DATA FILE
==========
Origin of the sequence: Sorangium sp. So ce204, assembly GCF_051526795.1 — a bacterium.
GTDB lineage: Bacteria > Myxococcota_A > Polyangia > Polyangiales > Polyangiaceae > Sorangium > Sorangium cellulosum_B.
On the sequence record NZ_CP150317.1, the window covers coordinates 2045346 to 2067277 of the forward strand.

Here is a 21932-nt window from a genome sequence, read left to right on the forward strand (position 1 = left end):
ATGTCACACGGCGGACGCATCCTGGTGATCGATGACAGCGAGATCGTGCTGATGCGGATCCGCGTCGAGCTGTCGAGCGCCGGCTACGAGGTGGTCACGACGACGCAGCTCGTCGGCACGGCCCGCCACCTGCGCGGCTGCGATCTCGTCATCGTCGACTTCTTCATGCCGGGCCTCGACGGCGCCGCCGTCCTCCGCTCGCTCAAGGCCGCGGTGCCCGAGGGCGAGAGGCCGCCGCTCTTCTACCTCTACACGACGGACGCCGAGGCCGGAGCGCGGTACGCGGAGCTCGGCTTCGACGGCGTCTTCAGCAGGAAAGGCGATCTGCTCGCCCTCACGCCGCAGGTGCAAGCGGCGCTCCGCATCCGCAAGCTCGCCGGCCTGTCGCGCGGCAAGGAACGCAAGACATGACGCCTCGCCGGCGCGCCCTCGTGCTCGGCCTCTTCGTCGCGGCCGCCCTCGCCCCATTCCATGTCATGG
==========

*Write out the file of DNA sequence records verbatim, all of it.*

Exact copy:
Origin of the sequence: Sorangium sp. So ce204, assembly GCF_051526795.1 — a bacterium.
GTDB lineage: Bacteria > Myxococcota_A > Polyangia > Polyangiales > Polyangiaceae > Sorangium > Sorangium cellulosum_B.
On the sequence record NZ_CP150317.1, the window covers coordinates 2045346 to 2067277 of the forward strand.

Here is a 21932-nt window from a genome sequence, read left to right on the forward strand (position 1 = left end):
ATGTCACACGGCGGACGCATCCTGGTGATCGATGACAGCGAGATCGTGCTGATGCGGATCCGCGTCGAGCTGTCGAGCGCCGGCTACGAGGTGGTCACGACGACGCAGCTCGTCGGCACGGCCCGCCACCTGCGCGGCTGCGATCTCGTCATCGTCGACTTCTTCATGCCGGGCCTCGACGGCGCCGCCGTCCTCCGCTCGCTCAAGGCCGCGGTGCCCGAGGGCGAGAGGCCGCCGCTCTTCTACCTCTACACGACGGACGCCGAGGCCGGAGCGCGGTACGCGGAGCTCGGCTTCGACGGCGTCTTCAGCAGGAAAGGCGATCTGCTCGCCCTCACGCCGCAGGTGCAAGCGGCGCTCCGCATCCGCAAGCTCGCCGGCCTGTCGCGCGGCAAGGAACGCAAGACATGACGCCTCGCCGGCGCGCCCTCGTGCTCGGCCTCTTCGTCGCGGCCGCCCTCGCCCCATTCCATGTCATGG